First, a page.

Dr. Satcher extolled the values of the health leadership-training program developed by his Satcher Health Leadership Institute, which is tied to the Atlanta-based Morehouse School of Medicine. He noted that President Obama elevated the value of mental health services through the Affordable Care Act.
The Rev. J. Edgar Boyd, pastor of First AME Church in Los Angeles, was in the audience to hear the keynote. “David Satcher is a historic figure, a great strategist at the national level as well as in the community,” noted Boyd. “He has wrestled with solutions for individuals and community needs for a long time.”
Longtime AIDS activist and CDU professor Wilbert Jordan, MD, noted that Dr. Satcher was his best friend. “We spoke earlier about the presentation and he’s right on target with these issues,” said Jordan.
Metta World Peace and Tanya Hart (CDU Photo)
Friday evening was culminated by a homecoming banquet keynoted by former Laker Metta World Peace. He was an impressive speaker with refreshing candor and the courage to engage in a revealing Q&A session with journalist Tanya Hart. His recent book, “No Malice: My Life in Basketball,” was the focal point of the conversation.
World Peace discussed his chaotic early life, growing up in the Queensbridge district of New York City. He sold drugs by the age of 13 and became the father of three by the age of 23 – all while developing extraordinary skills that led to an 18-year NBA career.
He discussed his winning All-Defensive Player of the Year honors in 2004 and his 86-game suspension in the aftermath of the famous “Malice At The Palace” brawl between the Detroit Pistons and the Indiana Pacers.
World Peace provided a number of anecdotes, including an “inside basketball” story about meeting with his psychologist during the 2010 playoffs to relieve anxiety while prepping for the all-important Game 7, which the Lakers won by beating the Boston Celtics.
He linked his name change in 2011 to an attempt to gain control of himself. A core element of his message was to teach kids about parenting and other primary life skills as early as possible.
On Saturday morning, the College of Medicine Dean’s Advisory Council held its annual meeting. Various CDU officials and community leaders presented the DAC with a plan for an ambitious four-year medical school on the Drew campus that was endorsed.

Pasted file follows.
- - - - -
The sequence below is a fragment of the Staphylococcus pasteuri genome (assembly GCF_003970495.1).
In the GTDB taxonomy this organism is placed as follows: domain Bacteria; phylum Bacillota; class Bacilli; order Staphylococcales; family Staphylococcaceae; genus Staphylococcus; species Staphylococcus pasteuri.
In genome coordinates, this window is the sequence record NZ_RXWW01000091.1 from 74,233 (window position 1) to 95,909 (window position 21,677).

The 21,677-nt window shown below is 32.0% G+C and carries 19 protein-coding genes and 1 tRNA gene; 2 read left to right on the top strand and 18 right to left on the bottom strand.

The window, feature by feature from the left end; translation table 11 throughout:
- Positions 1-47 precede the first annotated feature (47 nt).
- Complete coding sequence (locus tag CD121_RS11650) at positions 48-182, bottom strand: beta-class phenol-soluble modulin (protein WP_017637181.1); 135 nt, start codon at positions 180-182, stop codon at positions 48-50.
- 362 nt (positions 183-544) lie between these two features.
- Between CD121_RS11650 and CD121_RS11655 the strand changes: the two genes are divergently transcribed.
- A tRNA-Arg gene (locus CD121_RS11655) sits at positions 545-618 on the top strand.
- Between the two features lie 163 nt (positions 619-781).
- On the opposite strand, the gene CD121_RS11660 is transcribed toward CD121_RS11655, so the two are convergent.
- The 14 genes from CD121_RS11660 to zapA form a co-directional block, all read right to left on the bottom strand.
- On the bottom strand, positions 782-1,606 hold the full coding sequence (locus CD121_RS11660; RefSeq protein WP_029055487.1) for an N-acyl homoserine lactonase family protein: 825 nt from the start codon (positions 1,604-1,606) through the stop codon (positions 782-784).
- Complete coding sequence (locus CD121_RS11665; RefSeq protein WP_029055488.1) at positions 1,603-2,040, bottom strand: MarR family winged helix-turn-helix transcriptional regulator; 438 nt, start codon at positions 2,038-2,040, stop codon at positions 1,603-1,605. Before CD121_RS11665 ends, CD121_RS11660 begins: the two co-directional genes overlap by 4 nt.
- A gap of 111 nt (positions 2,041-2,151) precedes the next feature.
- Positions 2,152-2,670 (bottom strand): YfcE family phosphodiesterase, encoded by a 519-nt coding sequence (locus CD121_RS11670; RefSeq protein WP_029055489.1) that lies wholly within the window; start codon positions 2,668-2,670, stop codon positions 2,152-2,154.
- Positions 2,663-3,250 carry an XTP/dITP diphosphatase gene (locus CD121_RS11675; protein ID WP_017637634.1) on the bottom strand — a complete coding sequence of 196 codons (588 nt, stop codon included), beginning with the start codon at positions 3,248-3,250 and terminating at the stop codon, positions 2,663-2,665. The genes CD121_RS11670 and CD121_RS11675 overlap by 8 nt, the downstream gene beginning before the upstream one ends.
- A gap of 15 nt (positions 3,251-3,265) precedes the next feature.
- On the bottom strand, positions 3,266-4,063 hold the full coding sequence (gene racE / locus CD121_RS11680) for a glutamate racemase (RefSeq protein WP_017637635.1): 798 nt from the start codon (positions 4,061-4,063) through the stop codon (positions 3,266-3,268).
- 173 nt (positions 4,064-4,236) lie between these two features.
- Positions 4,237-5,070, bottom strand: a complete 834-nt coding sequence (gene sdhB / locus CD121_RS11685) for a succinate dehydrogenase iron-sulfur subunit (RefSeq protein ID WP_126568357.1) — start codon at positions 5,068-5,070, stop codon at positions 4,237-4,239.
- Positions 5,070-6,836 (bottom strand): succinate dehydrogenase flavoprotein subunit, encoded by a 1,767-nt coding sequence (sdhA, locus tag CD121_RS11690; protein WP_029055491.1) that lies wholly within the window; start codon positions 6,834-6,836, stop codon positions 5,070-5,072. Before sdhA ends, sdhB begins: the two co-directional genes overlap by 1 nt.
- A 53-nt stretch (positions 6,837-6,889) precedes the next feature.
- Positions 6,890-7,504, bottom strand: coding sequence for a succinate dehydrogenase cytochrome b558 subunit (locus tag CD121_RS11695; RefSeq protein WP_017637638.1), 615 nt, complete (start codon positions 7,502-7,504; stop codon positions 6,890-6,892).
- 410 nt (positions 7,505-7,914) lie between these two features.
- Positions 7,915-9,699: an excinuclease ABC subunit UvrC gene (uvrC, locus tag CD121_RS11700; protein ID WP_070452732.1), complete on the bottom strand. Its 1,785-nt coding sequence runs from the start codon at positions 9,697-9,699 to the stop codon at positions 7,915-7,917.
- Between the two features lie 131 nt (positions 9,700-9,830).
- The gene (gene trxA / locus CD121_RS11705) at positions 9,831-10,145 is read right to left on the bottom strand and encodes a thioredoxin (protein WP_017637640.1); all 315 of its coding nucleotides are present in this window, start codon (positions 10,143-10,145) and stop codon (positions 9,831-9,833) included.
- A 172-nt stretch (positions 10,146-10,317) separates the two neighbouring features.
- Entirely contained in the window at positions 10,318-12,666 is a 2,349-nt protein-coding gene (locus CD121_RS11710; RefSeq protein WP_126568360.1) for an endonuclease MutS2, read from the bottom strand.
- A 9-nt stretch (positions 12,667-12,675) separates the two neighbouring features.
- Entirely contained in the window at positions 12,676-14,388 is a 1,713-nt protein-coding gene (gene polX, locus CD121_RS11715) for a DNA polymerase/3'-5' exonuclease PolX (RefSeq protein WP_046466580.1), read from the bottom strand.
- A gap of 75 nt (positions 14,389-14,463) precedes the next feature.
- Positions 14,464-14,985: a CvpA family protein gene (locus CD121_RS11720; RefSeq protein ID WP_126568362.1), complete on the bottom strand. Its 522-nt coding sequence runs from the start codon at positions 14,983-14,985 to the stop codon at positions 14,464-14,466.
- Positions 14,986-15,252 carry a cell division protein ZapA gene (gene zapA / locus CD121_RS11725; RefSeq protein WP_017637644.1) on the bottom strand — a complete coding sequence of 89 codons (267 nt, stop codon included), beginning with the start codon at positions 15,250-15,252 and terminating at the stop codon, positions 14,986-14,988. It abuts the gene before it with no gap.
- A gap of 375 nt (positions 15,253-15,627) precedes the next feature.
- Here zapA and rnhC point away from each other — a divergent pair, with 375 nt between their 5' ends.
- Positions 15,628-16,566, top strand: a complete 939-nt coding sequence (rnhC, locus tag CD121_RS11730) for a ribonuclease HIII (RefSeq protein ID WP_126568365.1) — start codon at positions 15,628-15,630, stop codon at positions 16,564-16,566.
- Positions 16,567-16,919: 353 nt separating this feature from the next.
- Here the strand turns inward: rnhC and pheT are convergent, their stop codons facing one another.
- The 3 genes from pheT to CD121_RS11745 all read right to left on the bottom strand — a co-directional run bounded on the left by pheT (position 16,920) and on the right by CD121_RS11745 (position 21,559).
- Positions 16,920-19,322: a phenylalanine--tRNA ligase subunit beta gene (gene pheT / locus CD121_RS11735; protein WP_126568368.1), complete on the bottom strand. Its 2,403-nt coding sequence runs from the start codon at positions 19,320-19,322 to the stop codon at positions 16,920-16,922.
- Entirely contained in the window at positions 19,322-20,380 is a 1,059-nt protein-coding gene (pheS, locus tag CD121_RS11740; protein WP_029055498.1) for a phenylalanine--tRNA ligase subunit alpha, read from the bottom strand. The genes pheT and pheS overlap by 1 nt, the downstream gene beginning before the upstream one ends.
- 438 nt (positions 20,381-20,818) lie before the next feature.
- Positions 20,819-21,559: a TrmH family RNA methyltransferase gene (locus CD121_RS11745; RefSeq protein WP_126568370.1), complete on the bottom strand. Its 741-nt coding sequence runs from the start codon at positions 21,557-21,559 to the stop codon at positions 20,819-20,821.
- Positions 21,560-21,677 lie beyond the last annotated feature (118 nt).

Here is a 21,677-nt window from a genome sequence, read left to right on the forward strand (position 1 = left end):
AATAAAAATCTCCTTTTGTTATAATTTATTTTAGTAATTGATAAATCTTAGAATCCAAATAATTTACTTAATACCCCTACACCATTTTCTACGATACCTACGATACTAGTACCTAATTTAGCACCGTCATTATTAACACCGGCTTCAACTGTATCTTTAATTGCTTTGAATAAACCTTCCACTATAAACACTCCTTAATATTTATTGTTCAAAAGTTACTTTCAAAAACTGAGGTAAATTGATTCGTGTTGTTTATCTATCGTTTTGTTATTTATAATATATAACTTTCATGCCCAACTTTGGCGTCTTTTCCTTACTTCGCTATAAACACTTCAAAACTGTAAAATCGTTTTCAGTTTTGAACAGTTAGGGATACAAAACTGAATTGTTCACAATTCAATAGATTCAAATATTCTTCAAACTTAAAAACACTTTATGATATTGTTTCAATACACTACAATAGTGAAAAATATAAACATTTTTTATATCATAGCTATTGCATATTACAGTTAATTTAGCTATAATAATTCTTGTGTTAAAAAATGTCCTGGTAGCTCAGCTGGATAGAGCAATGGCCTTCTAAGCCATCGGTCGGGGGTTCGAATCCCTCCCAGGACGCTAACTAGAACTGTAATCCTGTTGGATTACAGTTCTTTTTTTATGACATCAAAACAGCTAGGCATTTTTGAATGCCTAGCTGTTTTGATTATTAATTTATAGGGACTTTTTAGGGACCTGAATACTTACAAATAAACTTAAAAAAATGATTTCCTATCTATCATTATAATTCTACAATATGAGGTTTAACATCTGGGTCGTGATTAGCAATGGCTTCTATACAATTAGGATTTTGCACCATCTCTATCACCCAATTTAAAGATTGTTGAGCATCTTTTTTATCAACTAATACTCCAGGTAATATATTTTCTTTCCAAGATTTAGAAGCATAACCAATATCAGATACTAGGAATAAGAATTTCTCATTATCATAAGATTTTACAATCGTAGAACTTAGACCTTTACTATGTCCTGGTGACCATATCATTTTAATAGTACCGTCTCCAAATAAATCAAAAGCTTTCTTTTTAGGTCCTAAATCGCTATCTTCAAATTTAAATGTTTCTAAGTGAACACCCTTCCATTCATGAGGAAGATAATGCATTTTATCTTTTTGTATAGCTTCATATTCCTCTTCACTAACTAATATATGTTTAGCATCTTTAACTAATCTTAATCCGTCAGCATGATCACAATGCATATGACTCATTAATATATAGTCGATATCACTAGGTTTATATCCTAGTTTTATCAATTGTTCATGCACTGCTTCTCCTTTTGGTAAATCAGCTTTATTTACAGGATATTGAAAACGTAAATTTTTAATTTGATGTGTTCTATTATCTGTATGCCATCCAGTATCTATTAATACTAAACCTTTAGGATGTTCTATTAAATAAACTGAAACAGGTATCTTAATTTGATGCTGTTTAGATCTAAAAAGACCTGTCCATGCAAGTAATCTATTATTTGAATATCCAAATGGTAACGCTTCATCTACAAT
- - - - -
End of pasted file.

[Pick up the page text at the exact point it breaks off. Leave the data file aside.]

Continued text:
Led by Dean Deborah Prothrow-Stith, MD, the project planning team offered a detailed overview of the project. DAC members were also asked to record a video excerpt to be used for promotion and marketing purposes.
Pete Escovedo of the Latin Jazz Band (CDU Photo)
Saturday afternoon, Jazz at Drew demonstrated how the CDU message of healing an entire community could be delivered in the language of music and pop culture celebration. Since its launch in 1991, Jazz at Drew has sought to alleviate the need for residents in South Los Angeles and the surrounding area to travel far for quality entertainment at affordable prices.
Equipped with superior artist lineups and a unique concert experience, Jazz at Drew has demonstrated that local residents will support big-name entertainment when given the opportunity and venue to do so.
This year’s crowd numbered in excess of 2,000 people nestled on the south lawn of the university on 120th Street. The talent lineup included crowd-pleasing sets by Miki Howard, Paul Jackson, Jr., Jazz Funk Soul featuring longtime headliner Jeff Lorber, and the Latin Jazz Orchestra of Pete Escovedo.
Jazz at Drew was a good opportunity to view the university’s vital connection to the community. CDU serves as an oasis of learning and community involvement in the oft-turbulent surroundings that is south Los Angeles. On any given day, professionals are moving around the campus going about their business teaching and learning within a stone’s throw of busy streets notorious for the dramatic events that fill newscasts and tabloids.